Ram Gopal Varma revolutionizing Indian film industry: flow-cam technology, now auctioning distribution rights

Students, housewives can buy rights to a film, says RGV.

By Akanksha Warrier

MUMBAI: Indian filmmaker Ram Gopal Varma recently launched the Telugu horror film Ice Cream. While the film in itself was not interesting enough to make much news, it’s interesting how it made profit for the producers in spite of having had such a short lived box office life. “RGV” gives the credit to his new small budget “flow-cam” technology.

Ram Gopal Varma (Courtesy of his Twitter Profile)
Ram Gopal Varma (Courtesy of Twitter Profile)

The intriguing penny saver model cuts the ‘unit’ size from a couple of hundreds to a handful. Called the ‘Flowcam’ process, a term christened by RGV himself, this method of filmmaking uses natural light and cameras that cost less than a lakh of rupees.

“Compare with these cameras that almost cost Rs 2 crore. You need a huge crew to prepare the sets. They begin preparation work hours before a shoot begins. But that shoot may last for only a few minutes,” Arun Iqbal Chowdary, who led the technical team for the film, told Business Line.

Taking the help of a robotics engineer, he developed a small, handy frame that can hold the camera firmly as you walk, run or pass it onto a ‘temporary cameramen’ standing on a ladder. “With this, you have eliminated the cost incurred on people and equipment required to set them up,” Arun said.

The technology has an obvious appeal to all new young filmmakers who do not have the luxury of a big budget to their advantage. It has been such a success that four young filmmakers have already announced projects using this technique. Mahesh Kathi, a film critic-cum-filmmaker, has just completed financial closure for the film project – Pesarattu. He pegged the budget at Rs 10 lakh.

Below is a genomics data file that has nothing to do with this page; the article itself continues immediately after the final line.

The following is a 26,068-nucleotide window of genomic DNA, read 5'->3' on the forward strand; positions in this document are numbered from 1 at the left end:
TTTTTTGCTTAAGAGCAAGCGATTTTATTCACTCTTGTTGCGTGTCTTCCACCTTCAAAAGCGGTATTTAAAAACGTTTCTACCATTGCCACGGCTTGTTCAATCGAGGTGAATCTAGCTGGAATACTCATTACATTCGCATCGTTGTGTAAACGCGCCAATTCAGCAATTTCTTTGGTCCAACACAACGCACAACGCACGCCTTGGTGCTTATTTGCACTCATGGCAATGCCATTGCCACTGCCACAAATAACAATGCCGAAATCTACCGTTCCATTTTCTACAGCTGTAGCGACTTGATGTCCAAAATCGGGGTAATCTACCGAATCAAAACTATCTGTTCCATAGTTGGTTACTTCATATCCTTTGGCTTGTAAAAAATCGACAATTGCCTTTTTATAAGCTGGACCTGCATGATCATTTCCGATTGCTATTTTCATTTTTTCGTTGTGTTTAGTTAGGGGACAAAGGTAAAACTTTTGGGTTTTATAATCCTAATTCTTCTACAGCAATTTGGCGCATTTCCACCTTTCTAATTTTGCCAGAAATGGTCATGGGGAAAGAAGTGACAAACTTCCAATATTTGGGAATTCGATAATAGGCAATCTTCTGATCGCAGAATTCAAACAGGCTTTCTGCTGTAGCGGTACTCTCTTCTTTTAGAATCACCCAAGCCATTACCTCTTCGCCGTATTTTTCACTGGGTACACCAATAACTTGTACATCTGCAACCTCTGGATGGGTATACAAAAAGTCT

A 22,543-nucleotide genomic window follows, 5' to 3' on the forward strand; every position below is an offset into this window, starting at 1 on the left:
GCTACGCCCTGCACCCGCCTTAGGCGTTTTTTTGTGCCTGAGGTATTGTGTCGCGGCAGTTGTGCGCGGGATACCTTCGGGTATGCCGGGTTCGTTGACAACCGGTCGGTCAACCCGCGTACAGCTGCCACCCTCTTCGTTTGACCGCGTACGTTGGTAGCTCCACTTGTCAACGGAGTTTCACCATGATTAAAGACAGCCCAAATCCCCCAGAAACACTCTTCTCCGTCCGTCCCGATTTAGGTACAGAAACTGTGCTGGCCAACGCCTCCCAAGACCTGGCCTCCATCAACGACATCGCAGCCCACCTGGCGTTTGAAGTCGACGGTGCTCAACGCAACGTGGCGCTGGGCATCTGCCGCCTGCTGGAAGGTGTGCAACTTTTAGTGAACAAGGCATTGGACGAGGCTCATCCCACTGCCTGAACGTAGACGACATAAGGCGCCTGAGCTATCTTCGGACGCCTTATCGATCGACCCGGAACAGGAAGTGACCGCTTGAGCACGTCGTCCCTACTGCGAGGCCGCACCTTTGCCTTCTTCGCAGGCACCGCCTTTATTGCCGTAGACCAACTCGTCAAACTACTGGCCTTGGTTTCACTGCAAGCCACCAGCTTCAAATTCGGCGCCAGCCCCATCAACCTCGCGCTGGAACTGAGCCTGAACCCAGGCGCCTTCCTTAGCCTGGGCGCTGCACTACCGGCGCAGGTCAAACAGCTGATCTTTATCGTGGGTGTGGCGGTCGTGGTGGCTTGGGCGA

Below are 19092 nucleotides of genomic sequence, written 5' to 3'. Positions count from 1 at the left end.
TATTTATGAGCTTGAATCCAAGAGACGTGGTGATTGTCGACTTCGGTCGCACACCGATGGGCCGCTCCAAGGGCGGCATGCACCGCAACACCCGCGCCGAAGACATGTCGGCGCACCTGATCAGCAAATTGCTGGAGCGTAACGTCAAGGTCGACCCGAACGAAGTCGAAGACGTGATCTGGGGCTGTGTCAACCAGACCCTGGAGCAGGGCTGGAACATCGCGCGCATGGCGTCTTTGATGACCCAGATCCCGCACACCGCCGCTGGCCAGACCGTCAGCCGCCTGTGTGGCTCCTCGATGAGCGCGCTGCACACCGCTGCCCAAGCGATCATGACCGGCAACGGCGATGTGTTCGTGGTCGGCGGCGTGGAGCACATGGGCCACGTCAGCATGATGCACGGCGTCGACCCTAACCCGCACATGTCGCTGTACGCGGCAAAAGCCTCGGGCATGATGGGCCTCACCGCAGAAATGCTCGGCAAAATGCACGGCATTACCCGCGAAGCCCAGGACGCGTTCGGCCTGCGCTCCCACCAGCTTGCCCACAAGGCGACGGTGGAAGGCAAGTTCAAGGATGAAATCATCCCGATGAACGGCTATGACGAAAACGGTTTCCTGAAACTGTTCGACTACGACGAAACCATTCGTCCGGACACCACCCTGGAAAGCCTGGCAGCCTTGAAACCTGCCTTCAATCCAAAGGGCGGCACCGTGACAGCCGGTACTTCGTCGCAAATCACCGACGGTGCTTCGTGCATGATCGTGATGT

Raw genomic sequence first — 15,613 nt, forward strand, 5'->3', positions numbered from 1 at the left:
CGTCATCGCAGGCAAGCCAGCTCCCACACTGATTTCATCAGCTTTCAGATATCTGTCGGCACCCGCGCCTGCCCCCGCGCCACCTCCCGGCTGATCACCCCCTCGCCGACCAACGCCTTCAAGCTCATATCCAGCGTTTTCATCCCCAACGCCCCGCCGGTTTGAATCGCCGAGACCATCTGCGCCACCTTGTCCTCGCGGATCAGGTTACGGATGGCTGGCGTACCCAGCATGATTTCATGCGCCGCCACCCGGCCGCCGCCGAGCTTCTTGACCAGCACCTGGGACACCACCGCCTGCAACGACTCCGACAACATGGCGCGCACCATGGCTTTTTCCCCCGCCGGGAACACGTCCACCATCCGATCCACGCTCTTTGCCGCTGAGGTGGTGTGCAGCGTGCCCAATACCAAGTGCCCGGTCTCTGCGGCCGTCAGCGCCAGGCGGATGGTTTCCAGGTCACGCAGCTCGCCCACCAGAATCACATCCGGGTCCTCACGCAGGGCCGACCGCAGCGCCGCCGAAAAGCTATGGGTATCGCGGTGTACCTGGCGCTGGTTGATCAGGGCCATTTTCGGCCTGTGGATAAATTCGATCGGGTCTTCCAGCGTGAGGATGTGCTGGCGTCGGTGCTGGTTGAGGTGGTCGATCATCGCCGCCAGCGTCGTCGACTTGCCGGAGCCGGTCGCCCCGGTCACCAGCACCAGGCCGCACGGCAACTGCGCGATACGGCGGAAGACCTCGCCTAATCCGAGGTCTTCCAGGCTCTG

Also, in other news, RGV and actor Vishnu Manchu have agreed to auction their new action crime thriller produced by Mohan Babu Corporation through a system aimed at revolutionizing the existing distribution system of the Telugu film industry.

TGV confirmed the news via his Facebook page Wednesday. He has adopted this model of distribution because it’s “impossible to predict the fate of a film”.

He says a film should be evaluated by “anyone” and “everyone” and not just by distributes and buyers. The filmmaker says even college students or friends from an IT firm can buy his film.

“This film can be bought by 3-4 students pooling some money in Guntur or by a group of housewives sitting at a kitty party in Vizag or by 2 friends who work in an IT company in Hyderabad. In short, any of the film watchers can come into film business. Such is the beauty of this model,” he said.

RGV will announce the details of the model with cost on his website www.filmauction.in, which will go live Saturday from 9 a.m. IST.

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